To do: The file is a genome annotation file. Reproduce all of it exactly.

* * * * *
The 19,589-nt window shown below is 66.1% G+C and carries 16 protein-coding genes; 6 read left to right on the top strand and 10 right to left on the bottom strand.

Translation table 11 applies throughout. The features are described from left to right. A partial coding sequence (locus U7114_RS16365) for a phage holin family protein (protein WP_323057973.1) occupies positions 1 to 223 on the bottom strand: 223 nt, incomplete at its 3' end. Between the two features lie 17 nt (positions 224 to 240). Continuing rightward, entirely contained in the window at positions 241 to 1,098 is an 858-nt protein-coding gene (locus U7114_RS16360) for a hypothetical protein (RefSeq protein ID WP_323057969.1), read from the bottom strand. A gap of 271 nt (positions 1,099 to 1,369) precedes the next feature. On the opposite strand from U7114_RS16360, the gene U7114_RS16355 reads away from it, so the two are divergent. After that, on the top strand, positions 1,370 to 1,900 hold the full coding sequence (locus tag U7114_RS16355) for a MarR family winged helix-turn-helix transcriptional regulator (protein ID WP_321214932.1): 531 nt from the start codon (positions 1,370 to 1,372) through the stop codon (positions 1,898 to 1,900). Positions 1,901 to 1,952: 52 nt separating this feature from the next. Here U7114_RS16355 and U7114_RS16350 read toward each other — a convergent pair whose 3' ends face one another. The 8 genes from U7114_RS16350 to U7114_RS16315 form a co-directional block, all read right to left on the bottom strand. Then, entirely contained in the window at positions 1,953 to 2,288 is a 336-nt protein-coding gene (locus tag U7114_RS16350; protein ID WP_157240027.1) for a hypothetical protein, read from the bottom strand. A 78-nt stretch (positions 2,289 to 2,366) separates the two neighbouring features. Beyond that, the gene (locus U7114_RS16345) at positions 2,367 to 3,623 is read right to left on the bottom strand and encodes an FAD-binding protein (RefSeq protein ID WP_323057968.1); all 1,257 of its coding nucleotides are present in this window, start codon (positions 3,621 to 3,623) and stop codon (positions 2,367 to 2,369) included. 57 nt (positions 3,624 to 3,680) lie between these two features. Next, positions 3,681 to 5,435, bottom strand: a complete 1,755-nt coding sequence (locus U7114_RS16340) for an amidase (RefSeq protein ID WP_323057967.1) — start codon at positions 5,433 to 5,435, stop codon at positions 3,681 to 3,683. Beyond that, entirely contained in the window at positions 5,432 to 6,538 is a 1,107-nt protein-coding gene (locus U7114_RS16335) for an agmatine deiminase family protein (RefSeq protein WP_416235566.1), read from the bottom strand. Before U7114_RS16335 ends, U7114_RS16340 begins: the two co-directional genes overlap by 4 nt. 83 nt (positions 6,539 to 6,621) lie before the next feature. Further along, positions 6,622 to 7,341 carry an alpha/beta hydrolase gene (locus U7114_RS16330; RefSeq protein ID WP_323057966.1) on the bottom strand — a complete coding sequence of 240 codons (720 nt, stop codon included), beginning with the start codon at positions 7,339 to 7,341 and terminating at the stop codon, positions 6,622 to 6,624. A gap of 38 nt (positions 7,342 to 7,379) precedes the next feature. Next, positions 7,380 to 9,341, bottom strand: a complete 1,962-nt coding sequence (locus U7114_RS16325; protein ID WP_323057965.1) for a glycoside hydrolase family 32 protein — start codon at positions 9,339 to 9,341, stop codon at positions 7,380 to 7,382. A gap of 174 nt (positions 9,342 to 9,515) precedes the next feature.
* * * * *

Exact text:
The 19,589-nt window shown below is 66.1% G+C and carries 16 protein-coding genes; 6 read left to right on the top strand and 10 right to left on the bottom strand.

Translation table 11 applies throughout. The features are described from left to right. A partial coding sequence (locus U7114_RS16365) for a phage holin family protein (protein WP_323057973.1) occupies positions 1 to 223 on the bottom strand: 223 nt, incomplete at its 3' end. Between the two features lie 17 nt (positions 224 to 240). Continuing rightward, entirely contained in the window at positions 241 to 1,098 is an 858-nt protein-coding gene (locus U7114_RS16360) for a hypothetical protein (RefSeq protein ID WP_323057969.1), read from the bottom strand. A gap of 271 nt (positions 1,099 to 1,369) precedes the next feature. On the opposite strand from U7114_RS16360, the gene U7114_RS16355 reads away from it, so the two are divergent. After that, on the top strand, positions 1,370 to 1,900 hold the full coding sequence (locus tag U7114_RS16355) for a MarR family winged helix-turn-helix transcriptional regulator (protein ID WP_321214932.1): 531 nt from the start codon (positions 1,370 to 1,372) through the stop codon (positions 1,898 to 1,900). Positions 1,901 to 1,952: 52 nt separating this feature from the next. Here U7114_RS16355 and U7114_RS16350 read toward each other — a convergent pair whose 3' ends face one another. The 8 genes from U7114_RS16350 to U7114_RS16315 form a co-directional block, all read right to left on the bottom strand. Then, entirely contained in the window at positions 1,953 to 2,288 is a 336-nt protein-coding gene (locus tag U7114_RS16350; protein ID WP_157240027.1) for a hypothetical protein, read from the bottom strand. A 78-nt stretch (positions 2,289 to 2,366) separates the two neighbouring features. Beyond that, the gene (locus U7114_RS16345) at positions 2,367 to 3,623 is read right to left on the bottom strand and encodes an FAD-binding protein (RefSeq protein ID WP_323057968.1); all 1,257 of its coding nucleotides are present in this window, start codon (positions 3,621 to 3,623) and stop codon (positions 2,367 to 2,369) included. 57 nt (positions 3,624 to 3,680) lie between these two features. Next, positions 3,681 to 5,435, bottom strand: a complete 1,755-nt coding sequence (locus U7114_RS16340) for an amidase (RefSeq protein ID WP_323057967.1) — start codon at positions 5,433 to 5,435, stop codon at positions 3,681 to 3,683. Beyond that, entirely contained in the window at positions 5,432 to 6,538 is a 1,107-nt protein-coding gene (locus U7114_RS16335) for an agmatine deiminase family protein (RefSeq protein WP_416235566.1), read from the bottom strand. Before U7114_RS16335 ends, U7114_RS16340 begins: the two co-directional genes overlap by 4 nt. 83 nt (positions 6,539 to 6,621) lie before the next feature. Further along, positions 6,622 to 7,341 carry an alpha/beta hydrolase gene (locus U7114_RS16330; RefSeq protein ID WP_323057966.1) on the bottom strand — a complete coding sequence of 240 codons (720 nt, stop codon included), beginning with the start codon at positions 7,339 to 7,341 and terminating at the stop codon, positions 6,622 to 6,624. A gap of 38 nt (positions 7,342 to 7,379) precedes the next feature. Next, positions 7,380 to 9,341, bottom strand: a complete 1,962-nt coding sequence (locus U7114_RS16325; protein ID WP_323057965.1) for a glycoside hydrolase family 32 protein — start codon at positions 9,339 to 9,341, stop codon at positions 7,380 to 7,382. A gap of 174 nt (positions 9,342 to 9,515) precedes the next feature.